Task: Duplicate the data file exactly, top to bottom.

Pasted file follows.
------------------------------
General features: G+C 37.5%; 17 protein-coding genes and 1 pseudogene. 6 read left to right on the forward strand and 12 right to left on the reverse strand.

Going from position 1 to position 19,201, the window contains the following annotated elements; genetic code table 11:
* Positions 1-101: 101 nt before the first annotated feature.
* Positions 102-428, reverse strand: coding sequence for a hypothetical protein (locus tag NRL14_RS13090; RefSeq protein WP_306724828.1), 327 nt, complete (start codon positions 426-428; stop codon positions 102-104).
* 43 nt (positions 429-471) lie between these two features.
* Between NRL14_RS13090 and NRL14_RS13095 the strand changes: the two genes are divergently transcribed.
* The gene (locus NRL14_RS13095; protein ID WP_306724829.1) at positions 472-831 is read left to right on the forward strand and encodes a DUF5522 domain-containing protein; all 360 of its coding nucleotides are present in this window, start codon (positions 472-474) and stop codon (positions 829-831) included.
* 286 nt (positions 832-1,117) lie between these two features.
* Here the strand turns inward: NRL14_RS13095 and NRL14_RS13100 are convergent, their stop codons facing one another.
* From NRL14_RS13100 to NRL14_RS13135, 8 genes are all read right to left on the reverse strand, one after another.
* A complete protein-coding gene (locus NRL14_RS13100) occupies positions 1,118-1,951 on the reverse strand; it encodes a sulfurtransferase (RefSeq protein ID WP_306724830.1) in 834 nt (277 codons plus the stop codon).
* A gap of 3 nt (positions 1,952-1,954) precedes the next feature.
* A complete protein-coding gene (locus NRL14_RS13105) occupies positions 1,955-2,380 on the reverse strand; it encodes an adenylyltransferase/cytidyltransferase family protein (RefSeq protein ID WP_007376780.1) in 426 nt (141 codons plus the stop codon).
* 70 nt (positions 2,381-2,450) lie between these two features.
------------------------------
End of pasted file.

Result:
General features: G+C 37.5%; 17 protein-coding genes and 1 pseudogene. 6 read left to right on the forward strand and 12 right to left on the reverse strand.

Going from position 1 to position 19,201, the window contains the following annotated elements; genetic code table 11:
* Positions 1-101: 101 nt before the first annotated feature.
* Positions 102-428, reverse strand: coding sequence for a hypothetical protein (locus tag NRL14_RS13090; RefSeq protein WP_306724828.1), 327 nt, complete (start codon positions 426-428; stop codon positions 102-104).
* 43 nt (positions 429-471) lie between these two features.
* Between NRL14_RS13090 and NRL14_RS13095 the strand changes: the two genes are divergently transcribed.
* The gene (locus NRL14_RS13095; protein ID WP_306724829.1) at positions 472-831 is read left to right on the forward strand and encodes a DUF5522 domain-containing protein; all 360 of its coding nucleotides are present in this window, start codon (positions 472-474) and stop codon (positions 829-831) included.
* 286 nt (positions 832-1,117) lie between these two features.
* Here the strand turns inward: NRL14_RS13095 and NRL14_RS13100 are convergent, their stop codons facing one another.
* From NRL14_RS13100 to NRL14_RS13135, 8 genes are all read right to left on the reverse strand, one after another.
* A complete protein-coding gene (locus NRL14_RS13100) occupies positions 1,118-1,951 on the reverse strand; it encodes a sulfurtransferase (RefSeq protein ID WP_306724830.1) in 834 nt (277 codons plus the stop codon).
* A gap of 3 nt (positions 1,952-1,954) precedes the next feature.
* A complete protein-coding gene (locus NRL14_RS13105) occupies positions 1,955-2,380 on the reverse strand; it encodes an adenylyltransferase/cytidyltransferase family protein (RefSeq protein ID WP_007376780.1) in 426 nt (141 codons plus the stop codon).
* 70 nt (positions 2,381-2,450) lie between these two features.